The Thurgood Marshall School of Law at Texas Southern University in Houston, Texas, formally established The Center for Legal Pedagogy as a research institute to study legal education in the fall of 1999. Prior to that time, the faculty members who originally formed the Center had met informally for a number of years to discuss concerns about legal education and matters related to the teaching and learning of law.
The Center for Legal Pedagogy is primarily a research institute that is dedicated to the study of instructional design for legal education. The Center uses principles from the cognitive sciences about learning theory to study, implement, and evaluate law school teaching methodologies. The Center conducts educational and scholarship programs for law school faculty members, and it also presents workshops and instructional programs for law school students. The Center engages in collaborative teaching projects. And, through its research studies and its publications, it offers pedagogical assistance with academic performance and skills by providing information about instructional design and outcomes assessment.
The Center’s Mission
Dedicated to the study of instructional design for legal education, the Center for Legal Pedagogy uses principles from the cognitive sciences about learning and discourse theory to study, implement, and evaluate law school teaching methodologies.
The primary research aim of the Center is to investigate fundamental questions about how legal knowledge becomes organized and how the cognitive processes that accompany legal knowledge develop with learning and experience.
The Center has an inter- and multi-disciplinary focus. It recognizes that we now have many of the investigative tools needed for the advanced study of legal pedagogy. It employs computer-based technologies that have been developed to enhance educational research. And, it uses the cognitive sciences – including the disciplines of cognitive psychology, artificial intelligence, and linguistics – to provide legal scholars with the theoretical means for studying formal process theories of human cognition.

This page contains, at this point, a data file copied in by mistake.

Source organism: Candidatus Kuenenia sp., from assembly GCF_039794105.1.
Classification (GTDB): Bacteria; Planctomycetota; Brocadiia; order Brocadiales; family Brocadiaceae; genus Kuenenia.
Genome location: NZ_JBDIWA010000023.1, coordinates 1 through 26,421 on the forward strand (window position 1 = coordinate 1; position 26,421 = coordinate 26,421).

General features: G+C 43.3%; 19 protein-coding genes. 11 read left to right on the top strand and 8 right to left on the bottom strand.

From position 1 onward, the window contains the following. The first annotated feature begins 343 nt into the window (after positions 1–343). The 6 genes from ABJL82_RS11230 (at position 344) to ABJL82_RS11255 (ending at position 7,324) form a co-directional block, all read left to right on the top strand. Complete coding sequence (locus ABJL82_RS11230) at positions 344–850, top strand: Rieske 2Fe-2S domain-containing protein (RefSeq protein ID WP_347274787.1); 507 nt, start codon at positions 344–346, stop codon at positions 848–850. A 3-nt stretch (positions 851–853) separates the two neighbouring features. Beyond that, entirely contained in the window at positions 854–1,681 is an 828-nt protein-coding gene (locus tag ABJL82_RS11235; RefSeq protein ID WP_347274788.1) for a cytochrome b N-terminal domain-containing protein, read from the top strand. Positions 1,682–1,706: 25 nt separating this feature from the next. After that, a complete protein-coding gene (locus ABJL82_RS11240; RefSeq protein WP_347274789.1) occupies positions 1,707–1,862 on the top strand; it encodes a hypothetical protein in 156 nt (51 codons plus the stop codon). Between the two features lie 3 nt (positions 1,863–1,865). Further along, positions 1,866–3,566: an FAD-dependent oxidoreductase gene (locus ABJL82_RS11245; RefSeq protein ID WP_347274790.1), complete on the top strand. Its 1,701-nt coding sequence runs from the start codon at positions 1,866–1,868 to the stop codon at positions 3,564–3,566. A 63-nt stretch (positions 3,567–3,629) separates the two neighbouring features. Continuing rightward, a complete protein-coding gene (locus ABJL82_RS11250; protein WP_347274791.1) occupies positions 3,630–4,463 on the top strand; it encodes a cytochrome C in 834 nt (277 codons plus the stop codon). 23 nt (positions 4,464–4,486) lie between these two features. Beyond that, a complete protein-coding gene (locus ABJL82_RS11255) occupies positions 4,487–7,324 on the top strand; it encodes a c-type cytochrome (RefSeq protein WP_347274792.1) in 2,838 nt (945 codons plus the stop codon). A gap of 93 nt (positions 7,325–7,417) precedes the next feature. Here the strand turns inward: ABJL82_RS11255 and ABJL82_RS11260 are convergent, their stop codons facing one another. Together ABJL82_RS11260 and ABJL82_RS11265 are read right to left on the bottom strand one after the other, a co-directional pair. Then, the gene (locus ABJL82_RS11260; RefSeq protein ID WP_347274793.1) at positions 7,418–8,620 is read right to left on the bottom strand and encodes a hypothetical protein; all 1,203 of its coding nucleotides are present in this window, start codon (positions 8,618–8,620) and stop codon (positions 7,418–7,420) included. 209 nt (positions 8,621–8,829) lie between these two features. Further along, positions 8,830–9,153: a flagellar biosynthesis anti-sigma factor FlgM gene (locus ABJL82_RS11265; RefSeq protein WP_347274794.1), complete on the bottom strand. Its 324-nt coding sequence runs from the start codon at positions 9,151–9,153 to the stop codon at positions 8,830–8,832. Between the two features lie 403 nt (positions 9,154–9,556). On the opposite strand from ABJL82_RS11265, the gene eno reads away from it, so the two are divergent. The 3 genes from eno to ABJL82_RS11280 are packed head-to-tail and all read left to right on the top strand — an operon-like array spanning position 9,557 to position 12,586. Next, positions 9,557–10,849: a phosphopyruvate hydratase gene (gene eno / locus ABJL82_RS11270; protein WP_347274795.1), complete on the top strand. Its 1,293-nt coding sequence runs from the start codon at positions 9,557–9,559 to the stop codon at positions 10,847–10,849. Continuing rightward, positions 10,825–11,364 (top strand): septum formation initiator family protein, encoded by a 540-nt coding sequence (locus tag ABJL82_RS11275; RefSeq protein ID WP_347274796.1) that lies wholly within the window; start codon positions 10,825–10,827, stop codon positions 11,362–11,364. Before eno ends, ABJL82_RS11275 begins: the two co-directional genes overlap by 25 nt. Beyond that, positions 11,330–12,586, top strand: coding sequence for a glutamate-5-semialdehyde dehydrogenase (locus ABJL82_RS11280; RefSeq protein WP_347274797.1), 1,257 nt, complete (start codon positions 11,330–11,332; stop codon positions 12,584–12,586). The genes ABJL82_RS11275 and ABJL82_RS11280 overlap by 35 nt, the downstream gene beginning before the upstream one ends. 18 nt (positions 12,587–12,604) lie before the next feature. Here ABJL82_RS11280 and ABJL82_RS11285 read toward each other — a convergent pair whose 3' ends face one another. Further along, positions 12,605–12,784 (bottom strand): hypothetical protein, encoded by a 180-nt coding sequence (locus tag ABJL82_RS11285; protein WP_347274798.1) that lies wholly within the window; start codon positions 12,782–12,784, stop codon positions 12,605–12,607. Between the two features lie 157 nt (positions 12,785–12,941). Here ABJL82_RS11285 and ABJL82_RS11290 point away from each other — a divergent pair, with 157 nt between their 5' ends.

Turning to recent advances in the understanding of the nature of competence and the phenomena of expertise, the Center seeks to provide a means for legal scholars to pursue a thorough analysis of the objectives of instruction and to offer a solid basis for studying the learning of law, for designing conditions for learning, and for assessing acquired competence in the law.
Professor Anthony Palasota, Director of
the Center for Legal Pedagogy and beloved Legal Writing
Instructor, has died at the age of 65, after a brief illness. A
native Houstonian, Professor Palasota earned a baccalaureate and
master’s degrees from local uni-versities, St. Thomas and he earned
his Ph.D. from Rice. Professor Palasota also earned a Master’s in
Medieval Studies from the University of Toronto.
Professor Palasota worked at Thurgood Marshall School of law for
25 years. Anthony was a true renaissance man, and a true lover of
life. Anthony was an art expert, civil liberties advocate,
philanthropist, philosopher, scholar, teacher, and teacher of
Houston-based weekly arts e-journal “Glasstire” stated that
“Anthony was a tireless Houston arts supporter. Familiar to everyone
as a fixture at Houston openings, for years he religiously put
together a weekly email [About Art & Other Events] of art-related
happenings in the city. Beginning in June, 2009 with the tweet
“Looking for Art,” Palasota logged 1421 messages on art events by
February 13, 2012.” Dean Holley noted that “Anthony made all of the
contributions identified in the proceeding paragraphs and much
more.” We made several national presentations on the art of teaching
and academic assessment. He was unfailingly willing to take on and
sustain academic initiatives. Professor Palasota was a true believer
in the art of the possible, progress by measured steps, and good
humor and perspective all along the way. He was a wonderful friend
of the law school, its students, alumni, faculty, staff, and a great
personal loss. He will be remembered.
For additional information about the Center’s research, programs, and publications, please contact:
Office of The Dean
Thurgood Marshall School of Law